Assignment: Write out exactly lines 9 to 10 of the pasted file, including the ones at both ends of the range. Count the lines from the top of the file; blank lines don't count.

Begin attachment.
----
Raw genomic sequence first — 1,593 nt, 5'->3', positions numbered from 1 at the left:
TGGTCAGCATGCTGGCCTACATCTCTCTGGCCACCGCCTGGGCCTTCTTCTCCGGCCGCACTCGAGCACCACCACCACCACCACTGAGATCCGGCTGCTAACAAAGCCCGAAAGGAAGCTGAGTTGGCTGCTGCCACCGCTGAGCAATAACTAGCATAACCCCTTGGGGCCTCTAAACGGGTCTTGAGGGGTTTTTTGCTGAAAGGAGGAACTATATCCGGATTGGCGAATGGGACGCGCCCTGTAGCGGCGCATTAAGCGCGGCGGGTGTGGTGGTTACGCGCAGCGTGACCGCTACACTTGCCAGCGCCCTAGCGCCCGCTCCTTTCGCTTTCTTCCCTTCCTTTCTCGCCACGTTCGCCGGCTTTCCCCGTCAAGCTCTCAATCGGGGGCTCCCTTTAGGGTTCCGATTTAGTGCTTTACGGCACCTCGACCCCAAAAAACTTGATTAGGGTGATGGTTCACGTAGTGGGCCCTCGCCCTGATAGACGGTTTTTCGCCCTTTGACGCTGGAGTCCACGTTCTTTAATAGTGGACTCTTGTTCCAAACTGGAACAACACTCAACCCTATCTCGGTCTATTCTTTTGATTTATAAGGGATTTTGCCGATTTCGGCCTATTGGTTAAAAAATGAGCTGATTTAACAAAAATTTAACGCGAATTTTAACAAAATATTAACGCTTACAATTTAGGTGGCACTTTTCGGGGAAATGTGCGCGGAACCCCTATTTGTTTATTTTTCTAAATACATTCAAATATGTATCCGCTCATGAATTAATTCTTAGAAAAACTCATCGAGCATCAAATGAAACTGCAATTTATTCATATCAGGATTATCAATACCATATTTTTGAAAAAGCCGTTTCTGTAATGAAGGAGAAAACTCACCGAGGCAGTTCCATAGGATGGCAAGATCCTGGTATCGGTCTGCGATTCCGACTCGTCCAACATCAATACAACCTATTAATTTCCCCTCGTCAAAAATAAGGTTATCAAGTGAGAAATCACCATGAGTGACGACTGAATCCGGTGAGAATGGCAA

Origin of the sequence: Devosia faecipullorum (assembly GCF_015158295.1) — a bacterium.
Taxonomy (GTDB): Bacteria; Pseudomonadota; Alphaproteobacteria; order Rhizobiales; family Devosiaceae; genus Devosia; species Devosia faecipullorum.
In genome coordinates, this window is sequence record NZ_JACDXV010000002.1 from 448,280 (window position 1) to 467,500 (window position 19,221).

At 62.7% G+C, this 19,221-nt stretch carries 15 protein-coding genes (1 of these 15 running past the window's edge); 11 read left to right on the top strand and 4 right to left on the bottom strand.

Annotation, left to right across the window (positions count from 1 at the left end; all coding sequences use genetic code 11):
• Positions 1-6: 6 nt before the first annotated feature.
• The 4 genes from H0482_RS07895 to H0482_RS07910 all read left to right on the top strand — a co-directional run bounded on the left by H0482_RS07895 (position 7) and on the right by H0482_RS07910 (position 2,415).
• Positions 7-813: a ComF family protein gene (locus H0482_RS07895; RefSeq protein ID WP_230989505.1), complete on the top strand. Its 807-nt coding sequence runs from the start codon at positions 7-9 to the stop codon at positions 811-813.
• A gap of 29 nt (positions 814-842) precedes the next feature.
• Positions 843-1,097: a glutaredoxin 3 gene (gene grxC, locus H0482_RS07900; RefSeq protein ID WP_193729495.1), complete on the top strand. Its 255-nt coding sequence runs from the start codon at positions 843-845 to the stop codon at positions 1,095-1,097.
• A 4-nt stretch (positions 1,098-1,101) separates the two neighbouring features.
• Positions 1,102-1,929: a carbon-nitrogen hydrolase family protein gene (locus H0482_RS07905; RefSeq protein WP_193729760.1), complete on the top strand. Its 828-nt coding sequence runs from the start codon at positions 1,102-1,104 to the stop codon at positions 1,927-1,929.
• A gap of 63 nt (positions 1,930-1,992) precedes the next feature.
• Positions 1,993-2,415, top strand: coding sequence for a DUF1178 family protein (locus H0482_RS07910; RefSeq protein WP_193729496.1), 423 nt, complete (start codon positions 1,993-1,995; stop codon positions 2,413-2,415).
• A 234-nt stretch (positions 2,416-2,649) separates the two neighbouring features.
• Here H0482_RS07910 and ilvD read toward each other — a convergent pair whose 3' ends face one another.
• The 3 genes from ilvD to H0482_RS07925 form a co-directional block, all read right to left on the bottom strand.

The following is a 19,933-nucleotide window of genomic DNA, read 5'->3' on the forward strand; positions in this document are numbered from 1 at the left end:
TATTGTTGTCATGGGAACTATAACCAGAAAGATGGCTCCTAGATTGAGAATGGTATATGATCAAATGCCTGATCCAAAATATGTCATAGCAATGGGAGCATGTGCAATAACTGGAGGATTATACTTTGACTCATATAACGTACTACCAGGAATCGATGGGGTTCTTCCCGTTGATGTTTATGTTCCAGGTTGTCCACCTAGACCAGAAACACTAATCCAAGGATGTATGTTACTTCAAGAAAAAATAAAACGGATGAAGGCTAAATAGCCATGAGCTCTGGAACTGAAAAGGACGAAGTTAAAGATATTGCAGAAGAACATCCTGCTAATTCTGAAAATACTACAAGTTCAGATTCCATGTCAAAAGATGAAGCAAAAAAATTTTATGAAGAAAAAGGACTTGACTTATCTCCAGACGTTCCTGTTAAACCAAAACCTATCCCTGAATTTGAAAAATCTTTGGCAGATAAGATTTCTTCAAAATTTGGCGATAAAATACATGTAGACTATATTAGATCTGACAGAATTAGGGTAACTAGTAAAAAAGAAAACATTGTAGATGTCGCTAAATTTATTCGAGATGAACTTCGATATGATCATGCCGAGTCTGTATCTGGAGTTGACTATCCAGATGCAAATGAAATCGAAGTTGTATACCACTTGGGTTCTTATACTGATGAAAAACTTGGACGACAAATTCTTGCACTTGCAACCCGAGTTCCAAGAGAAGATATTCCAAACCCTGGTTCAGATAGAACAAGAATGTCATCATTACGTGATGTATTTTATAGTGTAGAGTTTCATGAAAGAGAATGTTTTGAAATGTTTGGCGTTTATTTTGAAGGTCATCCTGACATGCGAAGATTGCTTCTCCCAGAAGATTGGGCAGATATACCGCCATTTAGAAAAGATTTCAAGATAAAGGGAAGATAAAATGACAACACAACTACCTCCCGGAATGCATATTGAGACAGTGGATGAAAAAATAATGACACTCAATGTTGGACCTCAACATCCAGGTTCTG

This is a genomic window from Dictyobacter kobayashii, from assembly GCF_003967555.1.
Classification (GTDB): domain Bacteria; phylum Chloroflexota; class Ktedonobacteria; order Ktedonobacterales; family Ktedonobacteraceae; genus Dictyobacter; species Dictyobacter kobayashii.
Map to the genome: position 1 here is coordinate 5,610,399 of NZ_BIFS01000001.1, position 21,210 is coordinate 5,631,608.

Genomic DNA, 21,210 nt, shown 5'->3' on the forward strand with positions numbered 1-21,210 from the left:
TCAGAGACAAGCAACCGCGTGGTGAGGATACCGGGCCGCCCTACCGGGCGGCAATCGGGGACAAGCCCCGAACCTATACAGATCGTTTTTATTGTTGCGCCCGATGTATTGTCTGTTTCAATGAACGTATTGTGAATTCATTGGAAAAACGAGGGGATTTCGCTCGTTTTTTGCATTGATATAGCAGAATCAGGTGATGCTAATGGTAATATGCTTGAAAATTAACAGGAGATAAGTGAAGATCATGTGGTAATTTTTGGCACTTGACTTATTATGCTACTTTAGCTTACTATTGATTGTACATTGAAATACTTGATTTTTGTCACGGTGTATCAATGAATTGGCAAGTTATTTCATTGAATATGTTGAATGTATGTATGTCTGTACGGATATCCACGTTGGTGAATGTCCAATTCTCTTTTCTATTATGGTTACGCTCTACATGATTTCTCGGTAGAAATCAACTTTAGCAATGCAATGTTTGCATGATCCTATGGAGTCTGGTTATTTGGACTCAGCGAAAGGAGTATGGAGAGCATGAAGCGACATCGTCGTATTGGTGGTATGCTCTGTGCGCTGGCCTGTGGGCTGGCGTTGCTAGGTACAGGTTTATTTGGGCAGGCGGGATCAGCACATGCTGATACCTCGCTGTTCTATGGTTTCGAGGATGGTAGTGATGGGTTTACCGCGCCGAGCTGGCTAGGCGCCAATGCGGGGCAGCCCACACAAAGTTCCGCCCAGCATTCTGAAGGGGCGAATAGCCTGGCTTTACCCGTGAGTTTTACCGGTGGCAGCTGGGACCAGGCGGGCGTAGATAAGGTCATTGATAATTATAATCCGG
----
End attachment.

• The 4 genes from H0482_RS07895 to H0482_RS07910 all read left to right on the top strand — a co-directional run bounded on the left by H0482_RS07895 (position 7) and on the right by H0482_RS07910 (position 2,415).
• Positions 7-813: a ComF family protein gene (locus H0482_RS07895; RefSeq protein ID WP_230989505.1), complete on the top strand. Its 807-nt coding sequence runs from the start codon at positions 7-9 to the stop codon at positions 811-813.